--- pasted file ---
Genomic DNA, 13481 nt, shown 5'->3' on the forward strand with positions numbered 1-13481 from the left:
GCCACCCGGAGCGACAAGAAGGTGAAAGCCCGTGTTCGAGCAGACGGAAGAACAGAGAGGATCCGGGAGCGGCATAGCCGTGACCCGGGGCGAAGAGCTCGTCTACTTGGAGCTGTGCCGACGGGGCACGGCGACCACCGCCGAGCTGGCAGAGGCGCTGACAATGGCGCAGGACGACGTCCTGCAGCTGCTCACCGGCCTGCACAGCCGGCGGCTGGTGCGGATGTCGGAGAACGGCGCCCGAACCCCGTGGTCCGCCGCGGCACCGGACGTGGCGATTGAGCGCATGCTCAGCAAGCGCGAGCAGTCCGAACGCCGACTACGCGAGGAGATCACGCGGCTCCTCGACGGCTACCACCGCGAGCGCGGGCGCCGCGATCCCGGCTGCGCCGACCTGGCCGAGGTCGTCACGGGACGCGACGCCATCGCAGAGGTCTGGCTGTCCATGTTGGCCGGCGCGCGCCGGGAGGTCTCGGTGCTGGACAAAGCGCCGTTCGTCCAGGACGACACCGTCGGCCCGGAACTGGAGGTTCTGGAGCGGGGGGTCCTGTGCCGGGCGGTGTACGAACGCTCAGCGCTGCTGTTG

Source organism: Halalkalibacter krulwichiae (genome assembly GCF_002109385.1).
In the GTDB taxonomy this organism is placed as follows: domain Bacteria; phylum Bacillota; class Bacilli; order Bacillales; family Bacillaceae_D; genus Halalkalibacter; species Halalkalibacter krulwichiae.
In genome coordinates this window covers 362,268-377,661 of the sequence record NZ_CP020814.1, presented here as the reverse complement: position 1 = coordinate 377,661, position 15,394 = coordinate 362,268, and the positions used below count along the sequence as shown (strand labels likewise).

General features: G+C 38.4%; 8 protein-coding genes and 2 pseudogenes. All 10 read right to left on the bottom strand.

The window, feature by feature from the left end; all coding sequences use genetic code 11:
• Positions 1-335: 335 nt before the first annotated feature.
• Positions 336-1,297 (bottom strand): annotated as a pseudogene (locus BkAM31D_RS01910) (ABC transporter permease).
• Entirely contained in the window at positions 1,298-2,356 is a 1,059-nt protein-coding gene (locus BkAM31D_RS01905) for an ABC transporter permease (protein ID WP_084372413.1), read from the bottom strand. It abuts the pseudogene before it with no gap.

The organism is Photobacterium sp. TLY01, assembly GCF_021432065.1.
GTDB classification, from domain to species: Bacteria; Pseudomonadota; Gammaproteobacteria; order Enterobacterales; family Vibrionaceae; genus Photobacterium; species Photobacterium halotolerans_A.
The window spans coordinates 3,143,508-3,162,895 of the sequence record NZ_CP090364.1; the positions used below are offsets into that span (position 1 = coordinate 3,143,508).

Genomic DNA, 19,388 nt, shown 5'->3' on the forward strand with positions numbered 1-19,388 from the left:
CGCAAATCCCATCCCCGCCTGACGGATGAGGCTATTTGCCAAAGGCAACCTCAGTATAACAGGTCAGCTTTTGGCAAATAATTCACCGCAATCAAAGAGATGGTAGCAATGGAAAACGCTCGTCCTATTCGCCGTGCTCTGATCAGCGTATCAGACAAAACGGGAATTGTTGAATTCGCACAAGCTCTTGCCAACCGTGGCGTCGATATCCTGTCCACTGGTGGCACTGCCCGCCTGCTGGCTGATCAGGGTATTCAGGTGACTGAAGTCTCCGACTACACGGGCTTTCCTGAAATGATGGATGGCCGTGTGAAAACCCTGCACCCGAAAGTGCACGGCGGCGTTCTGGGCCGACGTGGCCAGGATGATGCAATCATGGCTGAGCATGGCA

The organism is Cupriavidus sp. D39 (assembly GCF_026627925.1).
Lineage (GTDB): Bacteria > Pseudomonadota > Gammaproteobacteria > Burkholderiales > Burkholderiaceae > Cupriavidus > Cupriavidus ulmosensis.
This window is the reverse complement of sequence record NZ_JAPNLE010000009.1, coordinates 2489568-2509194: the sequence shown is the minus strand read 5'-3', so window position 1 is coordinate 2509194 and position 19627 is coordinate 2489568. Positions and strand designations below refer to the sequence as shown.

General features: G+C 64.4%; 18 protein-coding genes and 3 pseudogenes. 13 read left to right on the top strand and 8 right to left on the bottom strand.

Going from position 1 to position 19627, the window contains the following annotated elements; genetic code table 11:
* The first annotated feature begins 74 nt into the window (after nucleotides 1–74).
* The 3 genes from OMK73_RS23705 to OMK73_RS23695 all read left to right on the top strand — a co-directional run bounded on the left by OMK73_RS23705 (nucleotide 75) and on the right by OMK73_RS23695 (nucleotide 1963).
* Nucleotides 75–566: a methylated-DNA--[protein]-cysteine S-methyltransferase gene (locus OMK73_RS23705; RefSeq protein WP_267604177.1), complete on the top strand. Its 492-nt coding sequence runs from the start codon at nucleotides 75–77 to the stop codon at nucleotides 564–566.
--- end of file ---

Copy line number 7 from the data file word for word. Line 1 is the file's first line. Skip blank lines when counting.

The window, feature by feature from the left end; all coding sequences use genetic code 11: